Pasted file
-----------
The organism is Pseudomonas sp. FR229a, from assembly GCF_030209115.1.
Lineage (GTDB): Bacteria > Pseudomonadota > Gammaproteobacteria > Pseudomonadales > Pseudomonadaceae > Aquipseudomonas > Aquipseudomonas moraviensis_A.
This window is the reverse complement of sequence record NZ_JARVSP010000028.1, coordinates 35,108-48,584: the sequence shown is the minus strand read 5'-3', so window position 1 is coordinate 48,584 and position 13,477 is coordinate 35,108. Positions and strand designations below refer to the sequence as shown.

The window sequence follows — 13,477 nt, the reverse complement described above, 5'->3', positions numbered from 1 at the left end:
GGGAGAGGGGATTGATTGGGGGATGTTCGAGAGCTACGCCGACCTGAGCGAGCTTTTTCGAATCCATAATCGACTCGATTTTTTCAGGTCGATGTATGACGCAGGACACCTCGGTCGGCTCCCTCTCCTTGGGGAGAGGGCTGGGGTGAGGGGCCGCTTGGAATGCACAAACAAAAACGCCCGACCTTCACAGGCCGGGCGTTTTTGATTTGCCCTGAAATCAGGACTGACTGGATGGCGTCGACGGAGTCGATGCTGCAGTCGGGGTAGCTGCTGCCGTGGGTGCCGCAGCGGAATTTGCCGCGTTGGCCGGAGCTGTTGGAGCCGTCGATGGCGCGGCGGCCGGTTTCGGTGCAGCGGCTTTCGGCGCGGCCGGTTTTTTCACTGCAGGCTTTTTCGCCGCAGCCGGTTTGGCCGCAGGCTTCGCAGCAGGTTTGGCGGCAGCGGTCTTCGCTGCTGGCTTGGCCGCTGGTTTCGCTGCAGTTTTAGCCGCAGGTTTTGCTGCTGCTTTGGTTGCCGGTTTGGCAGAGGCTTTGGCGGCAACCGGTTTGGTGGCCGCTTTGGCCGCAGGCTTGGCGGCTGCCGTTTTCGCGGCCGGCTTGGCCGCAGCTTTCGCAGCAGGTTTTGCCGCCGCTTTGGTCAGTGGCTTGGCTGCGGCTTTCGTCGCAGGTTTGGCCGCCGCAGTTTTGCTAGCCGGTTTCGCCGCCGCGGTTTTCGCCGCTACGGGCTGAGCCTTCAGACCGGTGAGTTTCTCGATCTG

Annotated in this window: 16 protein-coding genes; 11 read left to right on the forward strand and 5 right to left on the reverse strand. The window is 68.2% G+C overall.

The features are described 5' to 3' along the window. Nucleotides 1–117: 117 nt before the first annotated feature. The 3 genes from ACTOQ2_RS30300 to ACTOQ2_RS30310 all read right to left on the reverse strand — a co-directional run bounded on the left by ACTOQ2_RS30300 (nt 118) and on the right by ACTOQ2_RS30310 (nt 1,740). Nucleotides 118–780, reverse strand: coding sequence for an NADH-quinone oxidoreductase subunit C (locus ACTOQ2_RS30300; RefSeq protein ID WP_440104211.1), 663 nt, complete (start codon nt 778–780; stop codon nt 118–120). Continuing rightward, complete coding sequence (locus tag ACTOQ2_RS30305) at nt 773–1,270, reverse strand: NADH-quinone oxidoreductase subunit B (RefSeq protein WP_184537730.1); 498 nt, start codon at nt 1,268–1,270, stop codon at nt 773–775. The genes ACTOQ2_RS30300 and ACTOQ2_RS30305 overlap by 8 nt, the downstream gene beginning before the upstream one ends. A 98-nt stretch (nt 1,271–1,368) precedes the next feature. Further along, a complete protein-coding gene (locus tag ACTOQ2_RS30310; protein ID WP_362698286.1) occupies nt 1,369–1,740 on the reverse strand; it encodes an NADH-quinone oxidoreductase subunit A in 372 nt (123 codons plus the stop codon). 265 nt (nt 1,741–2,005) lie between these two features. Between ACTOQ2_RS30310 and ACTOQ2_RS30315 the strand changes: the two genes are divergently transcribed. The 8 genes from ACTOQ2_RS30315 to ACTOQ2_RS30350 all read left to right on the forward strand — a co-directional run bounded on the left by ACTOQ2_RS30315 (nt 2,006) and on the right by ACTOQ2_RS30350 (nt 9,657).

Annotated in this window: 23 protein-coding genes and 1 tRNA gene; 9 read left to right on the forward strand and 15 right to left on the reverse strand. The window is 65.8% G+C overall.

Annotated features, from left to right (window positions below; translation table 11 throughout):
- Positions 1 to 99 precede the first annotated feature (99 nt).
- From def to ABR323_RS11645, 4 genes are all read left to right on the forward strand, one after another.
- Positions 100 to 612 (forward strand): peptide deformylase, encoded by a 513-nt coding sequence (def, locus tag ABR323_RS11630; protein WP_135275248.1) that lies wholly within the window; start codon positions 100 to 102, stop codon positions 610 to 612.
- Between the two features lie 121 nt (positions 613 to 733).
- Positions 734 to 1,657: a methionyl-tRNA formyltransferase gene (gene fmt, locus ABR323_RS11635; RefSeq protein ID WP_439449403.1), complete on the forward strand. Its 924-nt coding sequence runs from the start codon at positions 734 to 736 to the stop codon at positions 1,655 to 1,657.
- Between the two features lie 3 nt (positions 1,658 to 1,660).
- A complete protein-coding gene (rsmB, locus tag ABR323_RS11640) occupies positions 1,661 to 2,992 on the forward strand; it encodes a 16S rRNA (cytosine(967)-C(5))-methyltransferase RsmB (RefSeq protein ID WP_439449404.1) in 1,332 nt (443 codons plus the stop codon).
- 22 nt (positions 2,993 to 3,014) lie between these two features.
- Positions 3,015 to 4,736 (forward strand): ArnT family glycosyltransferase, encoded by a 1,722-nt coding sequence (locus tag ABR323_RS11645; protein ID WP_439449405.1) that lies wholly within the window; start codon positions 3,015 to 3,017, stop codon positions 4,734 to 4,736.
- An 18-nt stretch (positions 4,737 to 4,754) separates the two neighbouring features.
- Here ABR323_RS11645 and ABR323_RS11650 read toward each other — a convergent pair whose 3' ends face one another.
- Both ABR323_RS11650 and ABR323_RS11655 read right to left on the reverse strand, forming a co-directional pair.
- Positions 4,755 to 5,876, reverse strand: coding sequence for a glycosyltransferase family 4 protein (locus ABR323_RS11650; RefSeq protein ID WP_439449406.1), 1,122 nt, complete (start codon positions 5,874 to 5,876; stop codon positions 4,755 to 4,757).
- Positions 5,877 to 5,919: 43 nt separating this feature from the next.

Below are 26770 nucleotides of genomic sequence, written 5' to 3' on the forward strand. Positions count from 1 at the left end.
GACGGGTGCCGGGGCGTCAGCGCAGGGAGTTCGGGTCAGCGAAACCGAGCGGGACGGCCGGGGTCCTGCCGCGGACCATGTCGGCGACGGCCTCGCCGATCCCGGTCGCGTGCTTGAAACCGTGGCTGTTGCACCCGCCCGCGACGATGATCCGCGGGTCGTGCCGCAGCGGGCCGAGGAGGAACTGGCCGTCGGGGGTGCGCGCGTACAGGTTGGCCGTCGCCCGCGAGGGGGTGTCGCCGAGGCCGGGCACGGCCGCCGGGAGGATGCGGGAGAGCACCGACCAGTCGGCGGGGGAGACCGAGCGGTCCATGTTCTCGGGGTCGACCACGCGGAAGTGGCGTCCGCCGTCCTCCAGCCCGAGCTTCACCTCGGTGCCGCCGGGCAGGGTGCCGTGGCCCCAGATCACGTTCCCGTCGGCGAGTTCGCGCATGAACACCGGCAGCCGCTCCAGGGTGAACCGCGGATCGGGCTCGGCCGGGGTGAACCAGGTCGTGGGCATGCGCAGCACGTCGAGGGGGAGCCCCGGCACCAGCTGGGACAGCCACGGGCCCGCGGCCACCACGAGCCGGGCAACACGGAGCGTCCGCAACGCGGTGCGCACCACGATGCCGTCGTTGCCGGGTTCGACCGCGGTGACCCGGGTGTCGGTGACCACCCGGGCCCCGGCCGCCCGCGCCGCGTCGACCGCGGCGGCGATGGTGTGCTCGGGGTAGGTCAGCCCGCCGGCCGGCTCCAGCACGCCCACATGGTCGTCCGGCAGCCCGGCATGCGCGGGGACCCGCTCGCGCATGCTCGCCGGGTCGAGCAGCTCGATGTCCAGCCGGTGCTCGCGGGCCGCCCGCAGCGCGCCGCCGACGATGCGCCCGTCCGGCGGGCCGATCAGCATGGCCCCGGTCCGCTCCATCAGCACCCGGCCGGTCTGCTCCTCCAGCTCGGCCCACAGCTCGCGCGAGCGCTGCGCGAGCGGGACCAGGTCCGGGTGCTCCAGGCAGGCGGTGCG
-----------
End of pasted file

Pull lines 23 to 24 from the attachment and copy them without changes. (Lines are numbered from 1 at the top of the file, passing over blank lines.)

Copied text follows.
- Positions 5,877 to 5,919: 43 nt separating this feature from the next.

Below are 26770 nucleotides of genomic sequence, written 5' to 3' on the forward strand. Positions count from 1 at the left end.